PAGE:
- Simple curiosity
- Small successes
- Time: The time that is needed to explore our creativity, curiosity and feelings of joy and a love that is fundamental to our ability to re-ignite perseverance, energy and purpose.
When all our senses are fully operational we actually become more adaptable, more resilient and more successful human beings.
When I speak of “play,” I do not speak of competitive types of sports where there are winners and losers. I speak of a different world beyond a sense of time and space, where there is time for curiosity and “just being”– time, support and space for simple exploration with no hyper-focusing on external achievements or perfectionism.
My wife speaks of times as a teenager when she went outside to “play” which really meant sitting down against an old oak tree in the yard and watching clouds move through the sky.
In times like these, we become aware of the moment, and the flow, and the space between the moments. It is within these spaces – these gaps – that opportunities to transform are found. Here is where we find an intimate sense of inner balance, moments of feeling at peace and singular moments in which we discover our spontaneous self that is “becoming.”
We begin to experience ourselves and our world intimately, recognizing the sense of calm and oneness that comes from the “beginner’s mind”* as in the child’s first taste of sweetness, the child’s ability to viscerally and sensorially experience a life in which there is a newness and excitement about the next moment.
In these moments we can overcome our fear of isolation because we are experiencing a timeless state in which we are in more fluid contact with our own senses, a more intimate relatedness to people and our environment.
In these moments we have the opportunity to influence the probability of what will occur in the next moment. In this way we truly are capable of creating our own worlds which I believe that we do.
Compare this to being immersed in chronic fears and apprehensions based on residual thoughts of past failures and suffering and projection of those fears into the future. We cannot grow, here in this state of being, nor can we be present in the next moment because we are so distracted and preoccupied by all the internal and external events of our mind and the world that’s being experienced in that space.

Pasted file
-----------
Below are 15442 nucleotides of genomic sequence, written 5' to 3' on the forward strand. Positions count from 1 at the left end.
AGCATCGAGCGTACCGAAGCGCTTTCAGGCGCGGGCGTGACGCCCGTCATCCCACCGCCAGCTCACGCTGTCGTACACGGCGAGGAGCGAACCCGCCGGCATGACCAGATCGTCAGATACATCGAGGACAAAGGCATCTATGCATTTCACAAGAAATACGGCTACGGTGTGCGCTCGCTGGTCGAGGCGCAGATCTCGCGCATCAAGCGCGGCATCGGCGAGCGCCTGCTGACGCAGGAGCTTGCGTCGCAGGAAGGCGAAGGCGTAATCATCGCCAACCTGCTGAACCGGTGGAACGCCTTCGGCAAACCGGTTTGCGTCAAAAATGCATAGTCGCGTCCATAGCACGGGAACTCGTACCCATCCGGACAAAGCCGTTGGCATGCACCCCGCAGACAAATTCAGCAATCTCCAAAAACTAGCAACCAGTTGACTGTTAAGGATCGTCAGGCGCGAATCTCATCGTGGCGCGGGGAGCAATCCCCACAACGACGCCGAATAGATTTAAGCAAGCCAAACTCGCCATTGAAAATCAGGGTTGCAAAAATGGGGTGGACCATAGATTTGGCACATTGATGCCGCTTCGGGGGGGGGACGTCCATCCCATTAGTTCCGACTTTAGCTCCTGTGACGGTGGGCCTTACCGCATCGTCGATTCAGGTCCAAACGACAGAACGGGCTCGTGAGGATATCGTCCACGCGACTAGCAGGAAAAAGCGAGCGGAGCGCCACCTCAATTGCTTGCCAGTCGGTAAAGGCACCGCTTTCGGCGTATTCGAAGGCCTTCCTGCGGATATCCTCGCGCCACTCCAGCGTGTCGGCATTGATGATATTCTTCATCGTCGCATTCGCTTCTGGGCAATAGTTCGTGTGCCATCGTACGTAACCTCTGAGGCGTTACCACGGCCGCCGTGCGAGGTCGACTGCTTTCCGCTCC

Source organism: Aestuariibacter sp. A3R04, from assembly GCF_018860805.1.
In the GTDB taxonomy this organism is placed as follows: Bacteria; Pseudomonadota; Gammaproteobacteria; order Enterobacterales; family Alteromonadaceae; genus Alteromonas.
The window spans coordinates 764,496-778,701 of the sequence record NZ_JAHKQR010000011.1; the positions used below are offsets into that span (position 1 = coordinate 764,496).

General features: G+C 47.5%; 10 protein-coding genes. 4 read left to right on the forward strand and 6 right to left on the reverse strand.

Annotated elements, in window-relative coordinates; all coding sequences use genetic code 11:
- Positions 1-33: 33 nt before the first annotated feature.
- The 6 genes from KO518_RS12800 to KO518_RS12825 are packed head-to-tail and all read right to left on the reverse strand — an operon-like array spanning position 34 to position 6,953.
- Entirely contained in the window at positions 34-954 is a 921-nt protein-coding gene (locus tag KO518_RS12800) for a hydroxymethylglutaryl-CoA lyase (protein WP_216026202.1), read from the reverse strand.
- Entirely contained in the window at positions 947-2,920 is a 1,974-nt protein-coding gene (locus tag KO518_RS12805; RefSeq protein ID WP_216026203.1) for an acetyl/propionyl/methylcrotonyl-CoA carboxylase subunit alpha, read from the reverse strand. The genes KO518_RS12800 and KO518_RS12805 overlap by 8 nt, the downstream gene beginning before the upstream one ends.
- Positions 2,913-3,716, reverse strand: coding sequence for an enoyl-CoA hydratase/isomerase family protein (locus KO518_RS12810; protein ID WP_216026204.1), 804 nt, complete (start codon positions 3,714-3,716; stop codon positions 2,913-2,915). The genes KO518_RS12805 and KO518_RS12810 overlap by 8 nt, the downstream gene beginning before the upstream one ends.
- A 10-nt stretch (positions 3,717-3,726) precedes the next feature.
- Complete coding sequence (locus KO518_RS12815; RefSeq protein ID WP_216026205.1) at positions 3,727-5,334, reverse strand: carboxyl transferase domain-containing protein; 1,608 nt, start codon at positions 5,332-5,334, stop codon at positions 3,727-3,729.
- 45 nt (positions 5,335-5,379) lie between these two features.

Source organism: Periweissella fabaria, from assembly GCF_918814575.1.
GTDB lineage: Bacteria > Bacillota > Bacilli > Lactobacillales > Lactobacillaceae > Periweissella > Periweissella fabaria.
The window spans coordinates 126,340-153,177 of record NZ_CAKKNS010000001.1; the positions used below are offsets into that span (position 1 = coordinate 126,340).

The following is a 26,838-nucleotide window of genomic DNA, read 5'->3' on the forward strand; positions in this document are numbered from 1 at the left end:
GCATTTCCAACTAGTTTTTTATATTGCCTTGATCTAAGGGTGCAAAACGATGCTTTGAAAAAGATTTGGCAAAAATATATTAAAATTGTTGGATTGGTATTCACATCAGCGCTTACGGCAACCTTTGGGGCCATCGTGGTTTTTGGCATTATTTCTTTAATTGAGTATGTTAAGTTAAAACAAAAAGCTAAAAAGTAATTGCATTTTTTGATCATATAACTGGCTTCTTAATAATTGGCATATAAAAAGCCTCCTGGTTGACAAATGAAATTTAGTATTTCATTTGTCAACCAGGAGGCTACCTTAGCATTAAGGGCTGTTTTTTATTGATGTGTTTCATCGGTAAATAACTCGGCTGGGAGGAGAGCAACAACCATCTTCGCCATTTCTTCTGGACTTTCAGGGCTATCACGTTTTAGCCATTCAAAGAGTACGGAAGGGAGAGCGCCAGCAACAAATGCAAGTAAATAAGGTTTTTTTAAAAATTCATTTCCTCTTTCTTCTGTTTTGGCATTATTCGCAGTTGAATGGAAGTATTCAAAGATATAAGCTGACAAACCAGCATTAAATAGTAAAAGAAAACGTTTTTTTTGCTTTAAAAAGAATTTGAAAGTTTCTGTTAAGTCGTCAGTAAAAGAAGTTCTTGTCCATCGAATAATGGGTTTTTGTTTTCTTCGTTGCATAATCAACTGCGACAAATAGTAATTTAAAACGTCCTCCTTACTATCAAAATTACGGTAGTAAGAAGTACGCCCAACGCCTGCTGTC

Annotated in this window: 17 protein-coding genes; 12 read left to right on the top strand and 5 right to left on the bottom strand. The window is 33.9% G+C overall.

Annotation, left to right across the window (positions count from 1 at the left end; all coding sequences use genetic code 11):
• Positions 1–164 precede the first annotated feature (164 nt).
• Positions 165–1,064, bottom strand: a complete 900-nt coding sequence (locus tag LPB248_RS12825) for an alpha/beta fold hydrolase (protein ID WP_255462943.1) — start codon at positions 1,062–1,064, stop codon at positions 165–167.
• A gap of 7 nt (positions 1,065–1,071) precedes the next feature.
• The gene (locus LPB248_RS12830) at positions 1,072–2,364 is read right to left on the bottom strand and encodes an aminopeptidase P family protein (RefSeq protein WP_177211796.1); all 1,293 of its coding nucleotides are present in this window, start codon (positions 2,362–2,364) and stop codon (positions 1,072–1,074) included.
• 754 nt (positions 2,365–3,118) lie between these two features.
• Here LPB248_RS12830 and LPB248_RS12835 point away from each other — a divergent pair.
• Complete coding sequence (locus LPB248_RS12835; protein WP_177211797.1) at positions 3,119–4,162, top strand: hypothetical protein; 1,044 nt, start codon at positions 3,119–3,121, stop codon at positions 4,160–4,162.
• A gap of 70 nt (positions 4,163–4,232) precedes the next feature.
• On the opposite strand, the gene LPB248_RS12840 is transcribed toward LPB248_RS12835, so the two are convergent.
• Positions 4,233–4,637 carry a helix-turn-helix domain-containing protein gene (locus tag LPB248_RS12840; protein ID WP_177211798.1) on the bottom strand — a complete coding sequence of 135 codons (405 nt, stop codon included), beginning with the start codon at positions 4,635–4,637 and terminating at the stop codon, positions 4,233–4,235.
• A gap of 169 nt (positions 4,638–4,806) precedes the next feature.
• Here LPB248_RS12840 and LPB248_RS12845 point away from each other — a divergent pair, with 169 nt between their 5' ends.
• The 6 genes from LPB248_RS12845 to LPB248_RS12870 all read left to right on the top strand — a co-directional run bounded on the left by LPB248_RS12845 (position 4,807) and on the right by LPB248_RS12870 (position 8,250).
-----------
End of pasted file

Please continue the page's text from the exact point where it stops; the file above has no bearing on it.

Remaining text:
We need to regain a balance between the “thinking mind” and our mind of “becoming” that is in awe of the complexities of the experience of life, a mind that has an appreciation and awareness of the inner-dependency of all things, of the constant dynamic process in which we are all involved.
Developmentally, this balance was achieved through the medium of “play.” As young adults it is “play” informed by wisdom.
I am not saying we should omit vigorous and successful competition. All I am saying is that there is little value given today to finding a balance with the non-competitive. We must allow for a different space with different objectives and different circumstances.
The first step is to truly appreciate the value of spontaneous play, of having no particular objectives, of being able to share passion that is not of a competitive nature.
We need to re-learn how to be silly because it is in that silliness that the kernels and bonds of love, compassion and tolerance evolve and grow.
When we become solely obsessed with the end product—when the stresses and pressures become too intense—very little attention is paid to the value of the present moment and the experience of joy that is based on sharing creativity and love with others—the kind of joy that is the essence of a healthy, productive and balanced life.
By Robert F. Fischer, M.D., with Anne LaRiviere, co-founders of the Optimum Performance Institute
*from “Zen Mind, Beginner’s Mind” by Shunryu Suzuki.